Groupon's burst IPO bubble: 4 theories
When the daily deals company went public in early November, its share price soared. Now it's collapsed and investors are preparing for a crash landing
Since Groupon's "gangbusters" IPO earlier this month, the daily deals site has fallen — hard. The company's IPO price was $20 per share, and the stock quickly climbed to $31.14 in its first day of trading. Now, shares have fallen below their initial offer price, with shares trading around $17, down about 12 percent from Tuesday. Groupon's financial problems — the company is bleeding hundreds of millions of dollars — are hardly a secret. But why exactly has Groupon's share price fallen so far, so fast? Here, four theories:
1. Investors are worried about Groupon's competitorsRenewed concern over rivals like Living Social, which has Amazon's backing, have dragged Groupon down, says Douglas MacMillan at Bloomberg. Just this week, for instance, Living Social announced plans "to offer more than 20 deals with national merchants over the crucial Black Friday shopping period," says Edward Krudy at Reuters.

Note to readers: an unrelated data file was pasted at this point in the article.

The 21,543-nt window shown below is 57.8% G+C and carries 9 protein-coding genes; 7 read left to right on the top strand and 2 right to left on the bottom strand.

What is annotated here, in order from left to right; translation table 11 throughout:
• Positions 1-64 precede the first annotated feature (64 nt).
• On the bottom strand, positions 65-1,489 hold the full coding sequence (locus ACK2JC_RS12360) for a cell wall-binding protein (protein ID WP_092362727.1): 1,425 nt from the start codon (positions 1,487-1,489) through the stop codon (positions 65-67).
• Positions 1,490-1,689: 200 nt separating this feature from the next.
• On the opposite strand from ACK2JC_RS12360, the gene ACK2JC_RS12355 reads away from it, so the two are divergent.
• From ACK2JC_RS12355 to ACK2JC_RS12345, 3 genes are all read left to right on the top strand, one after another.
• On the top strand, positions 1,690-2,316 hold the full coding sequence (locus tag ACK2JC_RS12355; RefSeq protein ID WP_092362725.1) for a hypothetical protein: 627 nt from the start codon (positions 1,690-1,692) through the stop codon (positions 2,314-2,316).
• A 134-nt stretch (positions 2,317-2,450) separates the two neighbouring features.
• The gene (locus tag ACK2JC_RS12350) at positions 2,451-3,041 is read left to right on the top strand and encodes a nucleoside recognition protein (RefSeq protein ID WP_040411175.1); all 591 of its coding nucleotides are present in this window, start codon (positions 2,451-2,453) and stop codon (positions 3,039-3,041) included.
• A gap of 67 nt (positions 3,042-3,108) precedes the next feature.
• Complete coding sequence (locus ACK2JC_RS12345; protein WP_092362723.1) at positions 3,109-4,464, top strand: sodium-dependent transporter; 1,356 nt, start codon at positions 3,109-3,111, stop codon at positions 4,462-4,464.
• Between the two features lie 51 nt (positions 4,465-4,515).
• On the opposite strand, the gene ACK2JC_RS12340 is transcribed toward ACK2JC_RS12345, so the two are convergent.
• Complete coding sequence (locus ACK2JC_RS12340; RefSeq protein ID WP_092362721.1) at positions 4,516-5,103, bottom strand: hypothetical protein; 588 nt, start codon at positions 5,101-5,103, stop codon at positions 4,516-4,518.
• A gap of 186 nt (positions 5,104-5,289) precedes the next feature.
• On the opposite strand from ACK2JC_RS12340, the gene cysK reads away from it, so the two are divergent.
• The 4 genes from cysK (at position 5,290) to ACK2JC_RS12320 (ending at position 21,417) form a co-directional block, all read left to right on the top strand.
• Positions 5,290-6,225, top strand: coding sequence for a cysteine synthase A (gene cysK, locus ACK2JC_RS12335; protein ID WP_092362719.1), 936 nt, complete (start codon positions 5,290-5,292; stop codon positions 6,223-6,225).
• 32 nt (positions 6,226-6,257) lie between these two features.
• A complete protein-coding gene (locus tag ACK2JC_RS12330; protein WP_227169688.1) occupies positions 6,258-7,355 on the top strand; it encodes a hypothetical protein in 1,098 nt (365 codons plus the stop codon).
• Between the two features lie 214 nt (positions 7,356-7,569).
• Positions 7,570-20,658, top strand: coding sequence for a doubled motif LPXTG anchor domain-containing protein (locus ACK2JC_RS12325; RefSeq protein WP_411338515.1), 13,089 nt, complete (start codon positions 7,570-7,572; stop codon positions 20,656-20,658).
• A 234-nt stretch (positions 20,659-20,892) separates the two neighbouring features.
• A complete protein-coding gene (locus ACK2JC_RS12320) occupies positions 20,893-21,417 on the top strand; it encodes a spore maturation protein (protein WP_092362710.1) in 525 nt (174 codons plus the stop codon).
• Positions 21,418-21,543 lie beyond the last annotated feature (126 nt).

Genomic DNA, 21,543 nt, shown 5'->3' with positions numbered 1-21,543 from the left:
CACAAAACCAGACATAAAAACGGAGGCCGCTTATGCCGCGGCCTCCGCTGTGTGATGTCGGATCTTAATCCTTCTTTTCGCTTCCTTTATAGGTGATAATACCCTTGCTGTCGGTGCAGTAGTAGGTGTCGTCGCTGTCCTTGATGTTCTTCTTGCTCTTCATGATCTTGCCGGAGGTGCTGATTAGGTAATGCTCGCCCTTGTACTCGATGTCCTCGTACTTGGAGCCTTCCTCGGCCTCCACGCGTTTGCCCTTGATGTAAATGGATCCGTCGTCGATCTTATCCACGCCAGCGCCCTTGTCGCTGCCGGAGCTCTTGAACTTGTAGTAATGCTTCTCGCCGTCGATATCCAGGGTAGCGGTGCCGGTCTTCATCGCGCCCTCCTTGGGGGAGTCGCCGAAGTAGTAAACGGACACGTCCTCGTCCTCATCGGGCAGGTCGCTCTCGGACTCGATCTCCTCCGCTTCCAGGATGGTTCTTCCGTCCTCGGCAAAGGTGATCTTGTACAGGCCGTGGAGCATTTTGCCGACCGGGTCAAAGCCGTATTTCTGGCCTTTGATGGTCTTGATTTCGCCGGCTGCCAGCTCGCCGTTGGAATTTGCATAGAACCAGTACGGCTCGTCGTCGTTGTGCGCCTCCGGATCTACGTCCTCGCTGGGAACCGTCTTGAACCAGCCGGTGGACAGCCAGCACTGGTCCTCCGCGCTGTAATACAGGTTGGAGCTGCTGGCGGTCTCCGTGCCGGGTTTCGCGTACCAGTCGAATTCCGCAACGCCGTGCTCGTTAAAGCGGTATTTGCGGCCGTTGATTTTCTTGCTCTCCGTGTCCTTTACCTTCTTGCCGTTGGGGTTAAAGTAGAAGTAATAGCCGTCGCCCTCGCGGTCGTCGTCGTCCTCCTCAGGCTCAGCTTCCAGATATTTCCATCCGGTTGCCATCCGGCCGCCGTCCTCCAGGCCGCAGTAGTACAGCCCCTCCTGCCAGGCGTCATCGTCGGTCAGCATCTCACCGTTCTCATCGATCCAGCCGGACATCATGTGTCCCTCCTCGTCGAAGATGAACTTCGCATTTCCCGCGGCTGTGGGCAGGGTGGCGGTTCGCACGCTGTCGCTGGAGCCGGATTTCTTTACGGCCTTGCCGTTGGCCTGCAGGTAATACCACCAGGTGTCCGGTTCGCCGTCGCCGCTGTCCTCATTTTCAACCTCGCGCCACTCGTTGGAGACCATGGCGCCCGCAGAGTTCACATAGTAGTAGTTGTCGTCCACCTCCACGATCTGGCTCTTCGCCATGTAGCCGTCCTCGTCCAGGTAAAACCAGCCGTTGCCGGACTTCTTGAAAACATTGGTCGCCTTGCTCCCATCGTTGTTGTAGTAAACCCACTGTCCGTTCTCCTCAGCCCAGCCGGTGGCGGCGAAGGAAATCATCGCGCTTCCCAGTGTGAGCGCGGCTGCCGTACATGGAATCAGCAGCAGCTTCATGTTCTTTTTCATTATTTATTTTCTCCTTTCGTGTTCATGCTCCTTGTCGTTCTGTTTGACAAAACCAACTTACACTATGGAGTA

2. Investors are profiting by betting against GrouponTraders are shorting Groupon's stock — essentially, making bets that pay off if the share price declines, analyst Herman Leung tells Bloomberg. The "borrow rate, or fee imposed by brokers on traders who want to sell short," has plummeted this month. That means more traders are selling short, which can have the effect of driving share prices down.
3. IPOs are down across the boardOn average, IPOs are down 8 percent from their original offer price this year, Lynn Cowan noted earlier this month in The Wall Street Journal. While internet companies like LinkedIn and Groupon have seen big pops right after going public, in the end, they tend to suffer the same declines as non-internet IPOs. Simply put, these "highflying tech IPOs fall flat."
4. Groupon's small float invites volatility "Remember that Groupon sold a small percentage of its total stock in its IPO, and a small float inevitably means a bumpy stock price," says Shira Ovide in The Wall Street Journal. "In Groupon's case, the volatility has gone mostly one way: Down."